Dictionary of National Biography, 1885-1900/Brooke, Samuel
BROOKE, SAMUEL (d. 1632), master of Trinity College, Cambridge, and archdeacon of Coventry, was the son of Robert Brooke, a rich citizen of York, and was brother of Christopher Brooke, the poet [q. v.] In 1596 he was admitted to Trinity College, Cambridge; he proceeded M.A. 1604, B.D. 1607, and D.D. 1615. Shortly afterwards he was sent to prison, by the agency of Sir George More, for secretly celebrating the marriage of Dr. John Donne with More's daughter, but was soon afterwards released. He was promoted to the office of chaplain to Henry, prince of Wales, who recommended him (26 Sept. 1612) for the divinity chair at Gresham College. He was afterwards chaplain to both James I and Charles I. He was elected proctor at Cambridge in 1613, and in 1614 he wrote three Latin plays, which were performed before James I on his visit to the university in that year. The names of the plays appear to have been 'Scyros,' 'Adelphe,' and 'Melanthe,' and the 'Adelphe' was described as so witty 'ut vel ipsi Catoni risum excuteret.' On 13 June 1618 he became rector of St. Margaret's, Lothbury, London, and 10 July 1621 was incorporated D.D. at Oxford. He was elected master of Trinity College, Cambridge, 5 Sept. 1629, and on 17 Nov. resigned his Gresham professorship. Prynne, in his 'Canterburie's Doome' p. 157, abuses Brooke as a disciple of Laud, and states that in 1630 Brooke was engaged in 'An Arminian Treatise of Predestination.' Laud encouraged him to complete this book, but afterwards declined to sanction its publication on account of its excessive violence. On 13 May 1631 Brooke was admitted archdeacon of Coventry, and died 16 Sept. 1632. His will (99 St. John) was made 16 Sept. 1631 and proved 20 Sept. He was buried without monument or epitaph in Trinity College Chapel. None of Brooke's works appear to have been printed. Besides the treatise already mentioned, he wrote a tract on the Thirty-nine Articles, and a discourse, dedicated to the Earl of Pembroke, entitled 'De Auxilio Divinæ Gratiæ Exercitatio theologica, nimirum: An possibile sit duos eandem habere Gratiæ Mensuram, et tamen unus convertatur et credat; alter non: e Johan. xi. 45, 46.' The manuscript of this discourse is in Trinity College Library.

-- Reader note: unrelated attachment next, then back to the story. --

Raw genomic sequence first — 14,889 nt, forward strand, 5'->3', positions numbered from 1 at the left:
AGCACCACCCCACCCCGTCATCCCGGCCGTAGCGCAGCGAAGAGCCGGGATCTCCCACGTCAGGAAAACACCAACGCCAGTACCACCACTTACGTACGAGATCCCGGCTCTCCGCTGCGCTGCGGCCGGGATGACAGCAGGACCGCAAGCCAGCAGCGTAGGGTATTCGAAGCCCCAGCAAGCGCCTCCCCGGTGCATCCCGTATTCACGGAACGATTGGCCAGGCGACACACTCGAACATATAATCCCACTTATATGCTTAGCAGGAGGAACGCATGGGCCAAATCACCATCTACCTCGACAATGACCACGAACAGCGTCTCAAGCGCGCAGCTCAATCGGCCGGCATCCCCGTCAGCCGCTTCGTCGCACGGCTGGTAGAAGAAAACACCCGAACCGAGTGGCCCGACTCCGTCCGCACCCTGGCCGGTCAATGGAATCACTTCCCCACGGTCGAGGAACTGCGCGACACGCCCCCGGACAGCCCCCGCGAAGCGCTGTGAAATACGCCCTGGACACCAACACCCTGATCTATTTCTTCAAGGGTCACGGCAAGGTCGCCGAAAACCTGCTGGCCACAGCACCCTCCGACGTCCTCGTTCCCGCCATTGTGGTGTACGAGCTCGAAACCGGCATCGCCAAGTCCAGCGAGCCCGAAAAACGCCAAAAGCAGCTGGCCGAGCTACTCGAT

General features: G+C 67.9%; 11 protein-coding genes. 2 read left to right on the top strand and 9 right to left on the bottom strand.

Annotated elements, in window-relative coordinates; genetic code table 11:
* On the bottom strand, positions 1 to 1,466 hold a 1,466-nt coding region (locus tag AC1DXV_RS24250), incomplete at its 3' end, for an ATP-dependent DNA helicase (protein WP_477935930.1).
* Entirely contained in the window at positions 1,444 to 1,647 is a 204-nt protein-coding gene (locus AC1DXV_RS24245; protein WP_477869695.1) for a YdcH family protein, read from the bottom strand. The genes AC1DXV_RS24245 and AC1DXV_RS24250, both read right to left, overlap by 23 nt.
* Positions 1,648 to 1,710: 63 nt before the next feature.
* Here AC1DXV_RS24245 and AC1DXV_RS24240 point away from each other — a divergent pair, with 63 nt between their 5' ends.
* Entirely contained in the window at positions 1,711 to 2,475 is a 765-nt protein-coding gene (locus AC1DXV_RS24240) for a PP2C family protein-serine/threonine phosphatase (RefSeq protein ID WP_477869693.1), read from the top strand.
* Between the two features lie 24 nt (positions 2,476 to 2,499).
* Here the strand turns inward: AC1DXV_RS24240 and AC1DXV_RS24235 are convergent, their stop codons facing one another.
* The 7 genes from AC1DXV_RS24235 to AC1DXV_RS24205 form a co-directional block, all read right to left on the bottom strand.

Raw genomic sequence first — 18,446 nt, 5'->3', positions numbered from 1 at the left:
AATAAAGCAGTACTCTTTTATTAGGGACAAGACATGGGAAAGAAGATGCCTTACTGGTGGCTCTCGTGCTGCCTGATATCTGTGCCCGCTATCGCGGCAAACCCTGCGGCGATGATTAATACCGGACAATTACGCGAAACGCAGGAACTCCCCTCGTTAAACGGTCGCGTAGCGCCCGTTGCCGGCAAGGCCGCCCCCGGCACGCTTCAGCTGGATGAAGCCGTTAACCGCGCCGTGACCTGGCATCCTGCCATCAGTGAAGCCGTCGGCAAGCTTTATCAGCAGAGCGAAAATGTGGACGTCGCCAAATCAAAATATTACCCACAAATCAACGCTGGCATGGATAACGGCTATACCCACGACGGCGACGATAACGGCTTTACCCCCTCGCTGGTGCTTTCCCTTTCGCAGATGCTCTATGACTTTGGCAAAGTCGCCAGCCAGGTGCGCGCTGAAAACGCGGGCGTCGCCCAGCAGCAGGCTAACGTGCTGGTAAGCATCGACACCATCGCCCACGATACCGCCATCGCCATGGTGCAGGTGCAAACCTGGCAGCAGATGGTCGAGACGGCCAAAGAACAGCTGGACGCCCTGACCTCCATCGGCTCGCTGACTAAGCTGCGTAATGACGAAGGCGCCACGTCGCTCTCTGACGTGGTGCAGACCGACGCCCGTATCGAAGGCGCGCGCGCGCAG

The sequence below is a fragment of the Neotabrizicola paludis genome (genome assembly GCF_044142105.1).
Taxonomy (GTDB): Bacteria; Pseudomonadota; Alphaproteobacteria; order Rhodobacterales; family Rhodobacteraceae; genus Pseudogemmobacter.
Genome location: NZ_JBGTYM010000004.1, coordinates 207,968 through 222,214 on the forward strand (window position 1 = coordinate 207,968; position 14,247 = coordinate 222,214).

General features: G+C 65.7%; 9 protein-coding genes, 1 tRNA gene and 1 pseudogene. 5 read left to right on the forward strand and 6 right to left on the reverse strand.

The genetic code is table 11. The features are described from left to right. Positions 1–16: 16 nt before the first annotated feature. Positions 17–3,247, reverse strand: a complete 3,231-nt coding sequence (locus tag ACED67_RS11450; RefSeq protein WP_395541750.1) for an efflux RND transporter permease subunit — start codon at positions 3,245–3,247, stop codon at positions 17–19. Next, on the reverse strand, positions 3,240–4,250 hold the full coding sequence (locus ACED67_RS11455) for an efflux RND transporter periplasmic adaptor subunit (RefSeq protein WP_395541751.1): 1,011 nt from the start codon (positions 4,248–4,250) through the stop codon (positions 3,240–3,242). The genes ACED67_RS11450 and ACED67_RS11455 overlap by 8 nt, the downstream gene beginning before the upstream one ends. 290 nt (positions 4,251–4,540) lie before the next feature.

[Ward's Lives of the Professors of Gresham College, p. 53; Wood's Fasti Oxon. (Bliss) i. 401-2; Cooper's Memorials of Cambridge, ii. 284; Welch's Alumni Westmonast. 19-20; Cole's MS. Athenæ Cantab.; Laud's Works, vi. 292.]